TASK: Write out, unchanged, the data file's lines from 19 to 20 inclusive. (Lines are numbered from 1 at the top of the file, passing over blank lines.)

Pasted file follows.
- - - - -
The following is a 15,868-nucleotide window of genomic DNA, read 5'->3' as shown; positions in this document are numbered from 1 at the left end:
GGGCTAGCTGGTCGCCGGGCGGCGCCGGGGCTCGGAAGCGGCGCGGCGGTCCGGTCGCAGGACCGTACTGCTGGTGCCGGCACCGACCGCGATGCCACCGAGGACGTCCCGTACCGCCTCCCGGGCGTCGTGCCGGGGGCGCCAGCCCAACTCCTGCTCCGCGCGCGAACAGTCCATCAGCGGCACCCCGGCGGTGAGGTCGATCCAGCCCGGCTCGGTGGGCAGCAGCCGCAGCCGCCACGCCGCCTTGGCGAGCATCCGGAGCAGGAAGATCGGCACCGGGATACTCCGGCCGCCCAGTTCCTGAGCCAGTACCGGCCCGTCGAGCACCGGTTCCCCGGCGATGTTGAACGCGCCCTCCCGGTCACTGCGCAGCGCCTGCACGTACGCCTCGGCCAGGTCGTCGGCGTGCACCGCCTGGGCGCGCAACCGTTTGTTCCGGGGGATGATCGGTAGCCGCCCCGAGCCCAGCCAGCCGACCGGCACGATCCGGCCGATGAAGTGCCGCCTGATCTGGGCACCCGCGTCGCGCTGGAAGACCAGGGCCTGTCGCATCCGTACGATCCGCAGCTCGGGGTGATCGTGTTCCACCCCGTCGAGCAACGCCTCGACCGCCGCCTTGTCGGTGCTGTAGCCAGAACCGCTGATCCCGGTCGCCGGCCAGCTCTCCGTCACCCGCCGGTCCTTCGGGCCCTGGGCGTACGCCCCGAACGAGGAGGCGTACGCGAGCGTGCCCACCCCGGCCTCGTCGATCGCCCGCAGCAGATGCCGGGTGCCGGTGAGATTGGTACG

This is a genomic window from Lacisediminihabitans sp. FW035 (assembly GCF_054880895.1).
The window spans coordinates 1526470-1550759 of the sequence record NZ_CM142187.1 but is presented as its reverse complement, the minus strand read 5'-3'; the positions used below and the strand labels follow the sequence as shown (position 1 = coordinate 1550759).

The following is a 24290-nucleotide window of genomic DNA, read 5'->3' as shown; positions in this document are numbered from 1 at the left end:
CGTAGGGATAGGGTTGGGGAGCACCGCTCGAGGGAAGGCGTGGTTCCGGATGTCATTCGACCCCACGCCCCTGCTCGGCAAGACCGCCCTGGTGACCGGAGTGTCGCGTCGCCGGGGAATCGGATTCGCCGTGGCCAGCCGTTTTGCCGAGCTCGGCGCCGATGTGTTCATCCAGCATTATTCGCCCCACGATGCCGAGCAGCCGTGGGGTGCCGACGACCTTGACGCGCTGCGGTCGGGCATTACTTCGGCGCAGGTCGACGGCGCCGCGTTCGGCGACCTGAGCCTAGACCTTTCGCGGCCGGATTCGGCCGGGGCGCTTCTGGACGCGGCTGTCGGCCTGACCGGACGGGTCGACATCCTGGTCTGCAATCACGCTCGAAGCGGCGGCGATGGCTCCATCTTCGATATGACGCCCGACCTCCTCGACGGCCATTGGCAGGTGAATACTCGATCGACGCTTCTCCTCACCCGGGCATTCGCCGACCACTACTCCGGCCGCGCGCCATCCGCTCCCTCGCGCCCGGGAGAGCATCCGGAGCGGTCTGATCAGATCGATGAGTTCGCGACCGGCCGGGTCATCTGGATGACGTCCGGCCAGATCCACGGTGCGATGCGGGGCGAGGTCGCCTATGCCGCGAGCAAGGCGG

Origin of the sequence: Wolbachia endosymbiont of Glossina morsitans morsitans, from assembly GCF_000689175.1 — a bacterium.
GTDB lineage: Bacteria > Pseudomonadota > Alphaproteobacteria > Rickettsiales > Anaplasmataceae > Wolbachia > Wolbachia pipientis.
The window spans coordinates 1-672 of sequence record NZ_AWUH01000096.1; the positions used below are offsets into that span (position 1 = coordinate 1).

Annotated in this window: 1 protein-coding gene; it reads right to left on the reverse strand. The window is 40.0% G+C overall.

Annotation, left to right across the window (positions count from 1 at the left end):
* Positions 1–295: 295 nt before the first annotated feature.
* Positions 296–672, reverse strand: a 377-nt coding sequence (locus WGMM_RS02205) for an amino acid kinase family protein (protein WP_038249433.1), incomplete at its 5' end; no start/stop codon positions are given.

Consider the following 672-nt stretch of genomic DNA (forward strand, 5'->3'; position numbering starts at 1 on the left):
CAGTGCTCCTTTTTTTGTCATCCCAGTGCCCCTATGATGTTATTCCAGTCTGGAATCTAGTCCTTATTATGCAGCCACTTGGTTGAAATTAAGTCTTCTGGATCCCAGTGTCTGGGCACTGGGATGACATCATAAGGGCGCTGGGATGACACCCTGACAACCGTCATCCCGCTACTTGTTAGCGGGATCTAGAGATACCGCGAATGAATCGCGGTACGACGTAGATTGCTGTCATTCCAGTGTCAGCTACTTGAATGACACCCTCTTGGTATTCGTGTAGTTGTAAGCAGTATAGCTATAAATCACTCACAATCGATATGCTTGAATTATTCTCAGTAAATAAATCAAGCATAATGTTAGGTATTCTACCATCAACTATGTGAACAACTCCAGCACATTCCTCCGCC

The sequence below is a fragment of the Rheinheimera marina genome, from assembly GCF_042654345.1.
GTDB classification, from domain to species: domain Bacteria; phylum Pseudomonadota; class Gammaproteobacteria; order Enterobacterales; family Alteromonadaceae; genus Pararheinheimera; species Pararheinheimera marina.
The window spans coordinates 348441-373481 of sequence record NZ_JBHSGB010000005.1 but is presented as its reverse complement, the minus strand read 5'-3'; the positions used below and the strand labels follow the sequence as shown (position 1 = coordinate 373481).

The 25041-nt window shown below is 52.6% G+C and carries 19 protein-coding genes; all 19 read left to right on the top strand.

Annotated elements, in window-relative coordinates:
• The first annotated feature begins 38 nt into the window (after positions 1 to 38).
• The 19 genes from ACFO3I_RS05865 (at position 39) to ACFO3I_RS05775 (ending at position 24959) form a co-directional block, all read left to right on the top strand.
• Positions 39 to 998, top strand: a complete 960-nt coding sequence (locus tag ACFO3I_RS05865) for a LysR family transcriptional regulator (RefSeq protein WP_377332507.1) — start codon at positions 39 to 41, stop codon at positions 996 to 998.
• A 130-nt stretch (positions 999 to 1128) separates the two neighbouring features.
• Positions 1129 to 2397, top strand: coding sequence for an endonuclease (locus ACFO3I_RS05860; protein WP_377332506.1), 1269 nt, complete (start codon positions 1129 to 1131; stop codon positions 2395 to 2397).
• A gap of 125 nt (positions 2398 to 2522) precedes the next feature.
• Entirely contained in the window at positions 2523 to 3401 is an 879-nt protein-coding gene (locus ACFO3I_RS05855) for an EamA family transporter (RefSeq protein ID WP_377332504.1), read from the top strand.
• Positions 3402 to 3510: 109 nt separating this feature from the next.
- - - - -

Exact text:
The 25041-nt window shown below is 52.6% G+C and carries 19 protein-coding genes; all 19 read left to right on the top strand.

Annotated elements, in window-relative coordinates: